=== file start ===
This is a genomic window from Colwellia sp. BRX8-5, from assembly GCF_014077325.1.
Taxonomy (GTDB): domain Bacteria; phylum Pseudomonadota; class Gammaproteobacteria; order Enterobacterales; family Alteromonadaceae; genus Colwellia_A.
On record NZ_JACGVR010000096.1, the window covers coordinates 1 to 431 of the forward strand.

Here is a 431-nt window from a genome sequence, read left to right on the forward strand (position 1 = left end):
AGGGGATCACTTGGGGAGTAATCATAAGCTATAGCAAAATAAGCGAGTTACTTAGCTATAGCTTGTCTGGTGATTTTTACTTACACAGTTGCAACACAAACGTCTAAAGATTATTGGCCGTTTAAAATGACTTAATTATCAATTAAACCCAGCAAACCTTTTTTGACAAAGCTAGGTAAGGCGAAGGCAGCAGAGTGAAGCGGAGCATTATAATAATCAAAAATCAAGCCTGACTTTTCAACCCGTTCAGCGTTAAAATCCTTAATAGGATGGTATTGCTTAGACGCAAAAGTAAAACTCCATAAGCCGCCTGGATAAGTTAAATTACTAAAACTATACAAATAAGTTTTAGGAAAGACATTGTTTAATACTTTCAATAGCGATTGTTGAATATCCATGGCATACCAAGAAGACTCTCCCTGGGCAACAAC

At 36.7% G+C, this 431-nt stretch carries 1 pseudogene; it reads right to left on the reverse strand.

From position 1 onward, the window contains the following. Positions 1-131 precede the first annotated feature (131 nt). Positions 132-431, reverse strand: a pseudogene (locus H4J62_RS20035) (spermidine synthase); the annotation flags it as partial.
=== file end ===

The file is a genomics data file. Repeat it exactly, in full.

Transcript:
This is a genomic window from Colwellia sp. BRX8-5, from assembly GCF_014077325.1.
Taxonomy (GTDB): domain Bacteria; phylum Pseudomonadota; class Gammaproteobacteria; order Enterobacterales; family Alteromonadaceae; genus Colwellia_A.
On record NZ_JACGVR010000096.1, the window covers coordinates 1 to 431 of the forward strand.

Here is a 431-nt window from a genome sequence, read left to right on the forward strand (position 1 = left end):
AGGGGATCACTTGGGGAGTAATCATAAGCTATAGCAAAATAAGCGAGTTACTTAGCTATAGCTTGTCTGGTGATTTTTACTTACACAGTTGCAACACAAACGTCTAAAGATTATTGGCCGTTTAAAATGACTTAATTATCAATTAAACCCAGCAAACCTTTTTTGACAAAGCTAGGTAAGGCGAAGGCAGCAGAGTGAAGCGGAGCATTATAATAATCAAAAATCAAGCCTGACTTTTCAACCCGTTCAGCGTTAAAATCCTTAATAGGATGGTATTGCTTAGACGCAAAAGTAAAACTCCATAAGCCGCCTGGATAAGTTAAATTACTAAAACTATACAAATAAGTTTTAGGAAAGACATTGTTTAATACTTTCAATAGCGATTGTTGAATATCCATGGCATACCAAGAAGACTCTCCCTGGGCAACAAC

At 36.7% G+C, this 431-nt stretch carries 1 pseudogene; it reads right to left on the reverse strand.

From position 1 onward, the window contains the following. Positions 1-131 precede the first annotated feature (131 nt). Positions 132-431, reverse strand: a pseudogene (locus H4J62_RS20035) (spermidine synthase); the annotation flags it as partial.